Once you register to vote and you can cast your ballot in local and national elections, the big question arises: Who’s got your vote?
Choosing your top candidates and your stance on election issues takes time. Follow this simple guide to help you research the best choices for you.
Meet the Candidates
Before you can cast your vote with confidence, you’ll want to learn who the candidates are and what positions they seek to fill.
In a local election, candidates vie for positions of governance within your voting district, your county, your city, or your state. You might be voting for your next mayor, city councilman, state senate representative, or county treasurer, for example.
In a national election, candidates vie for positions of governance within the United States at large. National elections include voting for the next president, your state governor, senator and representatives of congress.
Once you know who is on the ballot, dig a little deeper to find out more about the candidates. During an election period, you can learn more about candidates through many resources, including:
- Newspaper and magazine articles.
- Interviews with the press.
- Local appearances by the candidate.
- Candidate’s website and communications at large.
- Local or national debates between candidates.
Through these resources and more, you’ll get a feel for what issues matter most to the candidates and what they plan to do if elected.
Admit It: You’ve Got Voting Issues
We all have issues that matter to us! Whether you’re concerned about the environment, or focused on how to successfully run a small business, chances are you have some concerns that are near and dear to your heart.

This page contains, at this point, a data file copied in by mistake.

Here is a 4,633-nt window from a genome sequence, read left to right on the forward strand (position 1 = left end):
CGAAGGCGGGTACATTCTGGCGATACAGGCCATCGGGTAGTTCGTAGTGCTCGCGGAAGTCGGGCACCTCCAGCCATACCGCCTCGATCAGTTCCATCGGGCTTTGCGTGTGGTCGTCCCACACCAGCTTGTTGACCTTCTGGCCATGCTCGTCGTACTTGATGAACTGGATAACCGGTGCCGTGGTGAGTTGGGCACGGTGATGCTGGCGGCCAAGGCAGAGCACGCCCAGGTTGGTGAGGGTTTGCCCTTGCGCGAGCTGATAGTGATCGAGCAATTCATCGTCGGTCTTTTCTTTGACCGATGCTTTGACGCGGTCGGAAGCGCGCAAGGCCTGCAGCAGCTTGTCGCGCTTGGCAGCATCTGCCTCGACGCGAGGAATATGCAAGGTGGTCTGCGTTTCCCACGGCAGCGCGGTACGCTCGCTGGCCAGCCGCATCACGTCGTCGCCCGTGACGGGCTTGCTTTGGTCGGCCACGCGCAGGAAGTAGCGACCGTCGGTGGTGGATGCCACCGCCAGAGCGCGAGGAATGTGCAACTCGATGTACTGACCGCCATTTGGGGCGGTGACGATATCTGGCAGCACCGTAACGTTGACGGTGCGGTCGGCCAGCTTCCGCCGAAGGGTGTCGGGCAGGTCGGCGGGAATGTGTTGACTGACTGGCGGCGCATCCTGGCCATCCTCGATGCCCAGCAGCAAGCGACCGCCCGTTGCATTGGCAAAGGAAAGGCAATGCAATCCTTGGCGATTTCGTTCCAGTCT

Determine what national and local issues matter most to you. Then, look at how your beliefs match up with the candidates. Most likely, you’ll discover some candidates who share your concerns.
Party Time: Which Political Party Will You Back?
A candidate’s party affiliation might impact your voting decision, too. For example, voters with strong Republican or Democratic views might tend to vote for candidates that share their party affiliations.
Once you’ve learned more about the issues, consider where your political leanings lie and how they might impact your choice of candidate.
Talk about the Candidates
Talk to your friends and family about the issues and candidates they support and why.
But, watch out! Politics tends to be a touchy subject, so tread lightly. Keep the conversation civil and keep an open mind. You might learn something new, or even change your perspective.
Once you’ve done your research on the issues and the candidates, you’ll be well prepared to vote in your next local or national election. Ensure that your voter registration is up-to-date well before election day. Then, cast your ballot and make your voice heard!
How do you research who to vote for in your local and national elections? Let us know in the comments section below.